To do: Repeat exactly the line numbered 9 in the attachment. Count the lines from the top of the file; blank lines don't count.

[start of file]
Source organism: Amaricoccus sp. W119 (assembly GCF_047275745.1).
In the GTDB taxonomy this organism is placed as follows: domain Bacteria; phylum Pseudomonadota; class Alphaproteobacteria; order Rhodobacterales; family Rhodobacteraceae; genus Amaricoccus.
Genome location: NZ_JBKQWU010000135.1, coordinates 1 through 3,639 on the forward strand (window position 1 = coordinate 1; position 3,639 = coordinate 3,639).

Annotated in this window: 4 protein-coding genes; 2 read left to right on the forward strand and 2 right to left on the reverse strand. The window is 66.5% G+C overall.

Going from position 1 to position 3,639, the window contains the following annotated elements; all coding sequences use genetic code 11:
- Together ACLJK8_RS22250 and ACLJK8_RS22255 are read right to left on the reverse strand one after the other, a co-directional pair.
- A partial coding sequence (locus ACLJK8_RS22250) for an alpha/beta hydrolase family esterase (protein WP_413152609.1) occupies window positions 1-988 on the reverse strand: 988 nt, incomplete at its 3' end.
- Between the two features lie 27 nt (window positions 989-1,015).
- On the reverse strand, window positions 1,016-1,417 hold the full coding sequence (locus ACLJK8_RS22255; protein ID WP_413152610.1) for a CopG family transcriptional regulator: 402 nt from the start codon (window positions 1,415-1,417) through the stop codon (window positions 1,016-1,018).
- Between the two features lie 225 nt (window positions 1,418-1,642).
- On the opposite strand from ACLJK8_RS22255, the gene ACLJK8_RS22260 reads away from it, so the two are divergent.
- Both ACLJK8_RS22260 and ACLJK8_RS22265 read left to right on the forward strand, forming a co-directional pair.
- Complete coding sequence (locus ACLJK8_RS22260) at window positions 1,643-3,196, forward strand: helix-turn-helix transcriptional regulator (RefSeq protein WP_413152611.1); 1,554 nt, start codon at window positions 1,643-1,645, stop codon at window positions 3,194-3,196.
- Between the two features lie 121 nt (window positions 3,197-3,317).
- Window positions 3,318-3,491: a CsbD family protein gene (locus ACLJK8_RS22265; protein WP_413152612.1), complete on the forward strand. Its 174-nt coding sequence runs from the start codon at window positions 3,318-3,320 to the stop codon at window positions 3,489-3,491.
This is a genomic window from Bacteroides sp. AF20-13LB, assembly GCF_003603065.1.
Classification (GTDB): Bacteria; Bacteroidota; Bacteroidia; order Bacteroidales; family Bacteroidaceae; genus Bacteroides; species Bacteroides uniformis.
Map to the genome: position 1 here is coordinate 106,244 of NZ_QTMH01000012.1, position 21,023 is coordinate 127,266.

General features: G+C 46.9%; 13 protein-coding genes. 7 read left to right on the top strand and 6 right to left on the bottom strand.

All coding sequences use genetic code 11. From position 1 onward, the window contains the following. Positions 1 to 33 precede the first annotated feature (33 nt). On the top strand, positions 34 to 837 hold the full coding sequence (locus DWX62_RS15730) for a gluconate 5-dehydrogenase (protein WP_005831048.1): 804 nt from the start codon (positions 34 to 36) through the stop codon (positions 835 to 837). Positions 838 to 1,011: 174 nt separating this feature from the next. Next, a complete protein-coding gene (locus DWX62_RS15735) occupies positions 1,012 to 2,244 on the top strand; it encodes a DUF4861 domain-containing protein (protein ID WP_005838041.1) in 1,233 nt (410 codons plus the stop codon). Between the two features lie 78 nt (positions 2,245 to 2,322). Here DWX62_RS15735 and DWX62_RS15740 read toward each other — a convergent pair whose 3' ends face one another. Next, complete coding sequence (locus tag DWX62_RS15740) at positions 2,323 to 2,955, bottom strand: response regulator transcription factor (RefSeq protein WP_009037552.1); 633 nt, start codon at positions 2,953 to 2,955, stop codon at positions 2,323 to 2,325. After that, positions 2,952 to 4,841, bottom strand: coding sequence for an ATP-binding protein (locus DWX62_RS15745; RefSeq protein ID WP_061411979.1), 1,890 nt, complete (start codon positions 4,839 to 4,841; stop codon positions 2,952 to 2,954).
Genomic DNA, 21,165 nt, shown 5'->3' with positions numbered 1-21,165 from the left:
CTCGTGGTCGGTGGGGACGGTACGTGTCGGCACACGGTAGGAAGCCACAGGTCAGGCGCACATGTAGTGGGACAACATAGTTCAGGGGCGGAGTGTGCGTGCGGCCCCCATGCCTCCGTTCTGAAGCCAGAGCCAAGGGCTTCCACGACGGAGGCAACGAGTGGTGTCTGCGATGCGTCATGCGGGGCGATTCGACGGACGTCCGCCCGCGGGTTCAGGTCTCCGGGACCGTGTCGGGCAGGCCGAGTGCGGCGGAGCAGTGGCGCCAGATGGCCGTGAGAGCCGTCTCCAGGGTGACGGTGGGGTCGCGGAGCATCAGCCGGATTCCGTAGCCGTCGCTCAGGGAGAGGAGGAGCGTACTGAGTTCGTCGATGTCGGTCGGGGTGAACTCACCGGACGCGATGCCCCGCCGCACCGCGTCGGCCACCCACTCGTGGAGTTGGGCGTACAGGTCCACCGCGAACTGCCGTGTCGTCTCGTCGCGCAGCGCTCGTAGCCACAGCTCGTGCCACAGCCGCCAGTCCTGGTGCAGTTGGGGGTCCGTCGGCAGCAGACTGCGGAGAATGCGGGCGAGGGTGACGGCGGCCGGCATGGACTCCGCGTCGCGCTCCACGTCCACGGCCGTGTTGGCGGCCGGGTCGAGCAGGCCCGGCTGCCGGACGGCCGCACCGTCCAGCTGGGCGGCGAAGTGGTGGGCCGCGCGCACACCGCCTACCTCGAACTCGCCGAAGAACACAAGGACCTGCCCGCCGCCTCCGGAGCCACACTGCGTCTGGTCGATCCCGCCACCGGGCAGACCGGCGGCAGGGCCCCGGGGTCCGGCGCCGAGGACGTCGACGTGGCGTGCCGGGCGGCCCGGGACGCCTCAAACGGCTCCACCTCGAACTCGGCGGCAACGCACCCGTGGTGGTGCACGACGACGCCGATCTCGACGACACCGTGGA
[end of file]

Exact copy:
- On the reverse strand, window positions 1,016-1,417 hold the full coding sequence (locus ACLJK8_RS22255; protein ID WP_413152610.1) for a CopG family transcriptional regulator: 402 nt from the start codon (window positions 1,415-1,417) through the stop codon (window positions 1,016-1,018).